What do you think some of the biggest mistakes are when people select a painter?

TC: I think maybe not taking their time. I try to spend time with clients to find out what catches their eye. For me, when I’m with someone, I’d want them to show me every photo in a magazine that caught their eye and that way I can see a pattern of what they’re looking for. Sometimes people let their friends dictate what they want. Someone is going to a painter because they love their work. You have to have that marriage of, is this relationship going to work the way I want it to and am I giving them enough input to be creative enough? So it’s a fine line.

Do you think one of the biggest problems is getting the client to articulate what they want?

TC: Yeah, I think the biggest problem for a client is they don’t explain themselves enough, but the problem is also for a painter to want to understand them more. And it’s up to the client to do their homework and ask themselves why they’re going to a certain painter. Is it their style? Their technique? They need to make sure it’s the right marriage for them?

What do you think it takes to become a successful painter?

TC: Long, long hours in the paint booth. It’s a very dedicated job. Custom painting is definitely really long hours sometimes. People say all the time that I have so much patience. It’s not that I have so much patience, it’s just that I want to see it done correctly. You have to understand how much work, time, and effort you need to put into all the details.

Are there certain products you prefer using?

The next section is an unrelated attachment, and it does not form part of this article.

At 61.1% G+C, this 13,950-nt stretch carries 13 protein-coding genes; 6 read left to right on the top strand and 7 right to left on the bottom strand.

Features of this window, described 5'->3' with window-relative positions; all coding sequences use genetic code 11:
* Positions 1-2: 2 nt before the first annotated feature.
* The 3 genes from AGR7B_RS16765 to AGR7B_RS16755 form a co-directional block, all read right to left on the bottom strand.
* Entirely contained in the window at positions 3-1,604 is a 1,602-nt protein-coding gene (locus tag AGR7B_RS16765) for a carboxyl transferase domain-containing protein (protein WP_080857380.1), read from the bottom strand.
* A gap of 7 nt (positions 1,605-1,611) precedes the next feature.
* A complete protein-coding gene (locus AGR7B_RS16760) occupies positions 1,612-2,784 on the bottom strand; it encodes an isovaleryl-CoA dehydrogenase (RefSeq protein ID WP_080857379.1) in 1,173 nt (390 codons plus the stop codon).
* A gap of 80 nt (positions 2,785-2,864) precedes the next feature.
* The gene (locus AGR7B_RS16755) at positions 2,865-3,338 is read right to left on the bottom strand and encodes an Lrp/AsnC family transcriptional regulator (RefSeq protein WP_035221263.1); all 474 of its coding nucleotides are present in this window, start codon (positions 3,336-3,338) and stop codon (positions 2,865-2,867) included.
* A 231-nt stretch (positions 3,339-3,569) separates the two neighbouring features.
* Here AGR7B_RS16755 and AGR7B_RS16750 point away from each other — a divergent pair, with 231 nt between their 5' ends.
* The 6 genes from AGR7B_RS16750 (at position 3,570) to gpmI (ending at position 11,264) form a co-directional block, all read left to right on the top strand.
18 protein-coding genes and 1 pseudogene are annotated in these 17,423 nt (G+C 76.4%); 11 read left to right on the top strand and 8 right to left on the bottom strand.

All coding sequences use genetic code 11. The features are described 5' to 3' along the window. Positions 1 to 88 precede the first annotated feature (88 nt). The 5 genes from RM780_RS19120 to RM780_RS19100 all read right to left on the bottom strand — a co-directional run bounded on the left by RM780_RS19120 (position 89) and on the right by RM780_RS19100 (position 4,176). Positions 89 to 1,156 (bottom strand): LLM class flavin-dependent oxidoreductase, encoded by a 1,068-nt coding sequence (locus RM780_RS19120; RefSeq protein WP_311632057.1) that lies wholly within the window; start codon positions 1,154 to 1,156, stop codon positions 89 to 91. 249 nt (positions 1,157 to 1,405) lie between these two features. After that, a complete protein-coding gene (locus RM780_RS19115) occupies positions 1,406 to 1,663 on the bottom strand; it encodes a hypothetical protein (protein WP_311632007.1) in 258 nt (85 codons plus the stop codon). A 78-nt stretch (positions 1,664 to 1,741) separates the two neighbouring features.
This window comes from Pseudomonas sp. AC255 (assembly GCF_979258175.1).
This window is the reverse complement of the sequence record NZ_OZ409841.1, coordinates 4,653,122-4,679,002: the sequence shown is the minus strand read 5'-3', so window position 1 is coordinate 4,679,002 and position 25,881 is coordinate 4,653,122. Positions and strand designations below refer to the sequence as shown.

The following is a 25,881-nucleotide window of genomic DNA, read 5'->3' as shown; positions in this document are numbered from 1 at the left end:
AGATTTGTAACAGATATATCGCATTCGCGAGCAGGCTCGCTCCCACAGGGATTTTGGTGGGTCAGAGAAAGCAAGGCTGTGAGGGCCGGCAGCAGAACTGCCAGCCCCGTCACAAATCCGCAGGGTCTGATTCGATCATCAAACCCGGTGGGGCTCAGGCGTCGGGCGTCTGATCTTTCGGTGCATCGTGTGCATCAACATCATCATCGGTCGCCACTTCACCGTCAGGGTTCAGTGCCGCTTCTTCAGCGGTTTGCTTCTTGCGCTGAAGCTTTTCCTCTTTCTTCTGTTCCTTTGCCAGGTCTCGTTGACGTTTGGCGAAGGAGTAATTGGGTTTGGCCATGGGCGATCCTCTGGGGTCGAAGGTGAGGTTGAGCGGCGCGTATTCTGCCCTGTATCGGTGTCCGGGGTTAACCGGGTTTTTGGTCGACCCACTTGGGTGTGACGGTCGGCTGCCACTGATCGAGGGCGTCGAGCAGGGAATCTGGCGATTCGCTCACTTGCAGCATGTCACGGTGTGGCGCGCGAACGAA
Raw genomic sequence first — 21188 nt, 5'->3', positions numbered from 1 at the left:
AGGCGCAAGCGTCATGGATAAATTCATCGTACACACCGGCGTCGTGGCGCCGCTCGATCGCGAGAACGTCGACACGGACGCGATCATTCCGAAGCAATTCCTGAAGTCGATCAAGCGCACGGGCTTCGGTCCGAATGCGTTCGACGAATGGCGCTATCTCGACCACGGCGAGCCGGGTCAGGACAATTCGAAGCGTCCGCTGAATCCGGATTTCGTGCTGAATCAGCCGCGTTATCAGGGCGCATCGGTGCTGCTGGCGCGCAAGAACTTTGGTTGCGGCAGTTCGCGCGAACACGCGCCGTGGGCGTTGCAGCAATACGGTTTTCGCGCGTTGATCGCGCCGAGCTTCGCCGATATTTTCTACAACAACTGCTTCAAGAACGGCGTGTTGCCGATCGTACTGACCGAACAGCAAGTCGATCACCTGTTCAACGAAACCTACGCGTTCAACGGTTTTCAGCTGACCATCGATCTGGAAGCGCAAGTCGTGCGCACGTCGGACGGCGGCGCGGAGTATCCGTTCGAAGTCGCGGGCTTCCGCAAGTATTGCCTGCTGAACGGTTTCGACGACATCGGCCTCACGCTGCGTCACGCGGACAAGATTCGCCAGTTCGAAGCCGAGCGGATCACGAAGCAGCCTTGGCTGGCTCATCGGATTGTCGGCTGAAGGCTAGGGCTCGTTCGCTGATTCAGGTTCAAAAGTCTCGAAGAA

TC: Yes, I do use PPG. I use their Vibrance collection and their Waterborne collection because waterbased is what we spray at the shop regularly. Their Vibrance collection I use for all the candies, flakes, and pearls. Over the years I’ve worked with many different paint companies. When we do cars for the SEMA Show we’ve used all different kinds of brands and literally have used everyone out there. What I like about PPG is their consistency of product, which is very important when you have chemicals that you’re mixing with things. When I’ve used other products, they were like, “Oh, you have to add this, and then that, and you have to add these other things,” but keeping it simple and having a great product to use is important. It needs to be customer friendly and needs to be something that works well and the painter understands well, and PPG has been the product that has worked best for me over the years because it’s consistent.

What would your advice be to people looking to get into this business?

TC: Just try it. I go to shows all the time and show people how to pinstripe and tell people to go to their local automotive store where they have these items for you and ask the people their questions. They will help you and give you techniques. Most of the people at the counter paint also. How did I start? I locked myself in a paint booth and just tried. Trial and error. Doing something, doing it wrong, and trying it again. Just constantly doing it. That’s how you learn. If you want to be good at something, it doesn’t have to be anything big. Just get a few parts you can paint. Try one color, then two, and work your way up. Don’t overwhelm yourself trying to do a custom lowrider paintjob the first time, because that takes years of practices. It’s dedication.

To learn more about Theresa check out www.iamtherealdeal.com and www.babesrideout.com.